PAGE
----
What are the roles and responsibilities of the Black church? If Union United in Montreal’s downtown is any indicator, the Black church should go beyond religious counsel and serve its community. As COVID-19 tore through Montreal, disproportionately affecting the city’s racially diverse neighbourhoods, the need for social services increased. And while Union United moved worship and other programs online, and closed most of its building to the public, the church still found a way to support the city’s most vulnerable.
Charlene Hunte, a longtime member of Union United, says the doors of its food bank remained open throughout the pandemic, only closing once for one day during the height of COVID-19. According to Hunte, Union United is usually the first point of call for members of the congregation in need of any kind of assistance. “Somebody needs help [because] the police did [something]. Or someone will call us and say, ‘I got evicted. Do you know anybody?’”
The church was where Hunte’s mother sought help when she arrived in Canada in 1955 as a domestic servant. Hunte’s involvement with the church is part of her family’s history. “My parents gave, I give back now, and my children were christened and baptized here. Now, I’m 60, so it just goes to show you, it’s our heritage.”
For Black people, the church is a trusted social institution that centres Black life and offers support in ways other institutions, like government and businesses, do not. Union United has carried out that mandate since its inception in 1907. While battling financial challenges during the Great Depression, it set up soup kitchens with the Coloured Women’s Club of Montreal to support the city’s Black residents. Almost a century later, Hunte is working with the church to continue providing this service through its food bank.
Throughout the pandemic, Union United demonstrated that it’s still a place of refuge for Black people — and its doors will always be open in one way or another. In March 2020, the congregation, like many others around the world, turned to Zoom. Its leadership did its best to convey the vibrant music and sermons that congregants were used to, and to involve the church’s younger population. “Some of us helped with PowerPoints. And there were a lot of youths who couldn’t make it because they moved out of Montreal. But they were present online, and they were so happy to be there,” says 19-year-old congregant Zoëh Julien.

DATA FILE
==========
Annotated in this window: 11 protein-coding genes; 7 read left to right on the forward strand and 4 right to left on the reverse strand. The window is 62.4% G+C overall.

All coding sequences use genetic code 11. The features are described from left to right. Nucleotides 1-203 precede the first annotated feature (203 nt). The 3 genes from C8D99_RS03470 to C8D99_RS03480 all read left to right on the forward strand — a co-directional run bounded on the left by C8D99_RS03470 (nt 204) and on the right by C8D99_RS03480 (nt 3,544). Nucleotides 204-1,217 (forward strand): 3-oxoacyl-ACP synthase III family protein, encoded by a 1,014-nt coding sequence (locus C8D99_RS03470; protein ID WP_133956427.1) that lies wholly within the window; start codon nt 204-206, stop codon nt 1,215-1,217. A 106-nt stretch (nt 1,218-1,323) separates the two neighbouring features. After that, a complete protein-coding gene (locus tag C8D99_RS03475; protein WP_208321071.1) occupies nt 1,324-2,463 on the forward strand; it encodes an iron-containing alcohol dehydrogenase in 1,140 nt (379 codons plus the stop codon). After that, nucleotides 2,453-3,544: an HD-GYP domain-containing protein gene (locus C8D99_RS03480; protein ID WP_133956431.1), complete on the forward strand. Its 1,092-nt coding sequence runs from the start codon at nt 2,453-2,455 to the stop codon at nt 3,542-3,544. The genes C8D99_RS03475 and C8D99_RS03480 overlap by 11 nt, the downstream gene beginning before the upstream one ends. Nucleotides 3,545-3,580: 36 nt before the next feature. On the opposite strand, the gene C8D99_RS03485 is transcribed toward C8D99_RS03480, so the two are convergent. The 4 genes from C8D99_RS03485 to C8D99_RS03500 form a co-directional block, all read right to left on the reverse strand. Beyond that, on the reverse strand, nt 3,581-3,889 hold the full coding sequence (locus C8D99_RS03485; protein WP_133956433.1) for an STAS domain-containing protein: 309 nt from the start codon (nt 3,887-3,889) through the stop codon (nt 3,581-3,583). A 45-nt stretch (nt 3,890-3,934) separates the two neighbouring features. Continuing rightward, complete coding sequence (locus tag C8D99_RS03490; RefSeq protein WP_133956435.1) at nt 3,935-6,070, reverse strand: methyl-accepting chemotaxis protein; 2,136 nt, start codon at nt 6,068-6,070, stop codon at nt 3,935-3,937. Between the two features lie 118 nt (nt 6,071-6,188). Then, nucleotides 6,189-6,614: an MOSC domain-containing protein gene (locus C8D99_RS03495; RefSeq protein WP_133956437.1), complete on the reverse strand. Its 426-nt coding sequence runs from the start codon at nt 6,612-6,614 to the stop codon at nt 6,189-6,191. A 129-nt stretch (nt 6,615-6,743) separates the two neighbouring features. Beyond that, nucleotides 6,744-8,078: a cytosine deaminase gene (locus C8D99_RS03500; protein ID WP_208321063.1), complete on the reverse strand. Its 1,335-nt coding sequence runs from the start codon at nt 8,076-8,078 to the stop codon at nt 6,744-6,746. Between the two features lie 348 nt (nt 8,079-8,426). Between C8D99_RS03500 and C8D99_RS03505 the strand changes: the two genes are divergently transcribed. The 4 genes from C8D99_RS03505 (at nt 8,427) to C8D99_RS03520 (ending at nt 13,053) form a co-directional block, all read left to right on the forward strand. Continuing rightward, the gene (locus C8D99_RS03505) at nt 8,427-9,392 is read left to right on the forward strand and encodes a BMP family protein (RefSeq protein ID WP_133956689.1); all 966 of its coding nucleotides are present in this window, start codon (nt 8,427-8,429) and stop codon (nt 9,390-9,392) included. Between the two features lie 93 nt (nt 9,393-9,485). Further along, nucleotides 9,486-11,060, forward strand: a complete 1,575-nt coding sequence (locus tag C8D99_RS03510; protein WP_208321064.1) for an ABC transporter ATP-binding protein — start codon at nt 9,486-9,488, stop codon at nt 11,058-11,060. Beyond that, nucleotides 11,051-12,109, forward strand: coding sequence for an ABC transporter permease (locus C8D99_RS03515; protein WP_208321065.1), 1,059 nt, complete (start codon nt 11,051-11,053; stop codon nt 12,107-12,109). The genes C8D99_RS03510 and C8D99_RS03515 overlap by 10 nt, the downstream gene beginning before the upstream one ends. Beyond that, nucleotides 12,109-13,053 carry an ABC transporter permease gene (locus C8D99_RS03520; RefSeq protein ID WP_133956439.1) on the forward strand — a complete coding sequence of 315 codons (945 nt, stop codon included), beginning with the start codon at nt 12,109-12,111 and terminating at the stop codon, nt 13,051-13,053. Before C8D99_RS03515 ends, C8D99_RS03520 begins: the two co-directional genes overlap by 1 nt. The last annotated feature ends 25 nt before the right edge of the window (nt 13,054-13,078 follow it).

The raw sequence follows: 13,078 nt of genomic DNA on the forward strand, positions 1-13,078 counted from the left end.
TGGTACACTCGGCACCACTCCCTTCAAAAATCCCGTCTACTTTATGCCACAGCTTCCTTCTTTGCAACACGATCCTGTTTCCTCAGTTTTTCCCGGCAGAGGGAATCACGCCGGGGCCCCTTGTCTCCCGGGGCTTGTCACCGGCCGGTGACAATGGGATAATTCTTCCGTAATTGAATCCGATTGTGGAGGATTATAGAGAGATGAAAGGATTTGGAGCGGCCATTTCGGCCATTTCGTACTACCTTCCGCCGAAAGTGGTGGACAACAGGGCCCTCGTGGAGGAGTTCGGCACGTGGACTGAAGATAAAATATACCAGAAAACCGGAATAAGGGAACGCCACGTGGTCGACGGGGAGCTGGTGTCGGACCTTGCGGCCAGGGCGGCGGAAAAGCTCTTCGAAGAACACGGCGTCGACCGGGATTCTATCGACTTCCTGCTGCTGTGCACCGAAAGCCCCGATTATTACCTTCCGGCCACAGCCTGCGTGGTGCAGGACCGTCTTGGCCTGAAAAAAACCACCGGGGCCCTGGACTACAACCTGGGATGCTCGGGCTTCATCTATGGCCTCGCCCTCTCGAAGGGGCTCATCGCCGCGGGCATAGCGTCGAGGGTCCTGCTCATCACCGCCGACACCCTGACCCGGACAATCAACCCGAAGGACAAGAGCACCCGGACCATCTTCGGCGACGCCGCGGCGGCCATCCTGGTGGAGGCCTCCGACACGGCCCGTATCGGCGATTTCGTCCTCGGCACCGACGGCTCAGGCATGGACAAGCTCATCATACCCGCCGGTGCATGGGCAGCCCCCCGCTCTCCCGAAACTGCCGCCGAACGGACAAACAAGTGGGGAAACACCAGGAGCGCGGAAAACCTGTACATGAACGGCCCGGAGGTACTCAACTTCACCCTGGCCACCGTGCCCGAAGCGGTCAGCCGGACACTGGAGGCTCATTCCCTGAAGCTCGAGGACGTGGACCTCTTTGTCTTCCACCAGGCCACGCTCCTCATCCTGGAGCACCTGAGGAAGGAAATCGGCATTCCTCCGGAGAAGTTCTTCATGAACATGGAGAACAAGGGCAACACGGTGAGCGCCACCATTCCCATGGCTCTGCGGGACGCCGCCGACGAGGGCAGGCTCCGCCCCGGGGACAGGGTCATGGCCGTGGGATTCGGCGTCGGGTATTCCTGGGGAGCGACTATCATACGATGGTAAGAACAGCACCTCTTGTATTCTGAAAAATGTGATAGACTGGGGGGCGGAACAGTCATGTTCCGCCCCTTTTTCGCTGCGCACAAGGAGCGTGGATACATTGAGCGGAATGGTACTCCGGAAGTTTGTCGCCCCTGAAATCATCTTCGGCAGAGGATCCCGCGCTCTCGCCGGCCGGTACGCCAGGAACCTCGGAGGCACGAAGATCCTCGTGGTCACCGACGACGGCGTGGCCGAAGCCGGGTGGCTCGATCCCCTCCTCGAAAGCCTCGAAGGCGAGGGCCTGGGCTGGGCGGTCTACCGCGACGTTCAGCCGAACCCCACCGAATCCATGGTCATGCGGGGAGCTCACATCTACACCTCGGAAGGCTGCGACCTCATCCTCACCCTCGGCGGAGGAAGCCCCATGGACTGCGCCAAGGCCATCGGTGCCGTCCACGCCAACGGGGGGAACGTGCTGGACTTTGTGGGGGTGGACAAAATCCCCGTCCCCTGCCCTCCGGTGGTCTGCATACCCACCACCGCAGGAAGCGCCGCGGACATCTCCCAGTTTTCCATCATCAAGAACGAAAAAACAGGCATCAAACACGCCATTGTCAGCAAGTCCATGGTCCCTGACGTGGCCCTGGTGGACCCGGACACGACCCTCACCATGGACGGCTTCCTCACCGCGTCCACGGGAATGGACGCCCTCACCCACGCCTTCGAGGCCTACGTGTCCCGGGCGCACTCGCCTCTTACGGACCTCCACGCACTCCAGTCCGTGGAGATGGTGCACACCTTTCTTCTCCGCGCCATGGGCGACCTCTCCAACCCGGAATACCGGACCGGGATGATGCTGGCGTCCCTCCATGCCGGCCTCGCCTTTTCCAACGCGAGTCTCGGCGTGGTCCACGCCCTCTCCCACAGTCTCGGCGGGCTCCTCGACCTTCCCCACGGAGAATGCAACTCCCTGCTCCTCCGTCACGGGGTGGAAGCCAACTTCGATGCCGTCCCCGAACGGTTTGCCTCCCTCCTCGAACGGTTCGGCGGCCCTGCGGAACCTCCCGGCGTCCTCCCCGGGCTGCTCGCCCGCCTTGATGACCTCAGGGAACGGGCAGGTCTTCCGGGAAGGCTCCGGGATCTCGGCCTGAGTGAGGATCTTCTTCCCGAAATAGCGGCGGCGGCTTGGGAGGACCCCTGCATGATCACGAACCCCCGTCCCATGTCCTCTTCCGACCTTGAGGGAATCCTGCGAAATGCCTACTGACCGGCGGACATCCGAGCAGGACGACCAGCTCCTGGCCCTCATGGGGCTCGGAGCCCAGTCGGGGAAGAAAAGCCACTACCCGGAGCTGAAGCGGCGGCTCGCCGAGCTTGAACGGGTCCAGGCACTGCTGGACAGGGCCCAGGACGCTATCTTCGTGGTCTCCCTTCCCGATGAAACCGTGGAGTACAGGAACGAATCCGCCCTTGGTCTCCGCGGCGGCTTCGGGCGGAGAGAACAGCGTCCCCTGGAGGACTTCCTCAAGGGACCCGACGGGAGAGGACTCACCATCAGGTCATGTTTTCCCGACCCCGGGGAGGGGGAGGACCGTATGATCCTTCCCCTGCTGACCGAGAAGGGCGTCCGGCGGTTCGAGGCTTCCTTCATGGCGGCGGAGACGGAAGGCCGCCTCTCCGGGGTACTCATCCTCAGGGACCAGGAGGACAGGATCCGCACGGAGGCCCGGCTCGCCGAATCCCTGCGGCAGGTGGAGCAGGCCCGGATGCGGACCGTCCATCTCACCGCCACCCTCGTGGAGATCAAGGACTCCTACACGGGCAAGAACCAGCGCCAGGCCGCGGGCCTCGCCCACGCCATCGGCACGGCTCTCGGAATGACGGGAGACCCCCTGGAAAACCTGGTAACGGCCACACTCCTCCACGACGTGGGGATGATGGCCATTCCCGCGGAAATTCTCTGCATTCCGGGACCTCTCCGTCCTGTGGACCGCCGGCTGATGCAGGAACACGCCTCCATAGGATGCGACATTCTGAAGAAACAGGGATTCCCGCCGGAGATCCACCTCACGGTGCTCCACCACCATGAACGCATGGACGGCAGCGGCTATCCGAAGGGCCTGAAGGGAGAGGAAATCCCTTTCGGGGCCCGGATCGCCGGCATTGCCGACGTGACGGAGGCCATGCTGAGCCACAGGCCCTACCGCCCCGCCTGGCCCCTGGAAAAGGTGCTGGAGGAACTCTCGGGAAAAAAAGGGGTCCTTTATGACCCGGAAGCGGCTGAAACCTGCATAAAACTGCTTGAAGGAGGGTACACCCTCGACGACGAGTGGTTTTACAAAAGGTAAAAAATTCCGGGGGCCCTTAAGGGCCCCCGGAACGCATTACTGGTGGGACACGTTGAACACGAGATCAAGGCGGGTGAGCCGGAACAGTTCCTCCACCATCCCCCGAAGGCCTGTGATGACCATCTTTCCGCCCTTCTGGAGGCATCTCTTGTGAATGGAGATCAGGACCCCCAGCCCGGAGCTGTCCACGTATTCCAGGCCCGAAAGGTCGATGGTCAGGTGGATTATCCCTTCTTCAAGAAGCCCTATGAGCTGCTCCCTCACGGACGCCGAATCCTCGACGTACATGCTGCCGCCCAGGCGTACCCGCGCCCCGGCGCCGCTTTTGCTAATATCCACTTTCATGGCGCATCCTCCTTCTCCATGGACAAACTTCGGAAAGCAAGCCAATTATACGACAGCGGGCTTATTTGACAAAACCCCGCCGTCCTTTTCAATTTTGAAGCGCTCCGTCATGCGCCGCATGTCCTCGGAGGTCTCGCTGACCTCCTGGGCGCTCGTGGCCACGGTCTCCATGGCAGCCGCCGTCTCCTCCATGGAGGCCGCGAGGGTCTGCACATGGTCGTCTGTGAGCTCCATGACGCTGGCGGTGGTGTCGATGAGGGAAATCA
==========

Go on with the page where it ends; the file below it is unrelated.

Union United’s history is something that Julien heard about growing up, but it’s also something she sees today. The congregation is made up of Black families, some of whom have been attending the church since its inception and others who came from various places in Canada and around the world. “It’s just really inspiring not only to frequent there with people who are always so kind and have amazing stories themselves, but to know that you’re part of something that’s so old and such a success story,” she says.
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The church was founded by a group of U.S.-born railroad porters who faced discrimination when they tried to join other churches in Montreal. According to David Este, a professor emeritus of social work at the University of Calgary, the porters were often placed in the choir lofts or back pews where they couldn’t be seen. On occasion, Black people were told that they weren’t welcome at all. “Black people tried to attend those activities that were organized by white people in Montreal. But they didn’t feel comfortable, and in some cases they weren’t allowed to participate,” says Este, whose great-uncle Rev. Charles H. Este was a minister at Union for 45 years.
When Union United opened, African American porters, West Indian immigrants and Black families from Nova Scotia and rural Ontario flocked to the church. But as the Black community in Montreal grew, so did its needs — and the church tried to meet them.
In 1927, Union United opened the Negro Community Centre (NCC), which aimed to protect the human rights, dignity and worth of Black individuals. When it outgrew Union United’s basement, the NCC branched out into a building across the street and ultimately became a hub for Black talent in the community.
“It was beautiful to know that right down the street, we were able to exercise our talents in an establishment that was accepting,” says Kimble Sherwood, director of the Men’s Gospel Choir at Union United. In later years, the NCC and Union United became known as the birthplace of famed jazz musicians like Oscar Peterson and Oliver Jones. “The greatest people that came out of that church were jazz people,” says Sherwood.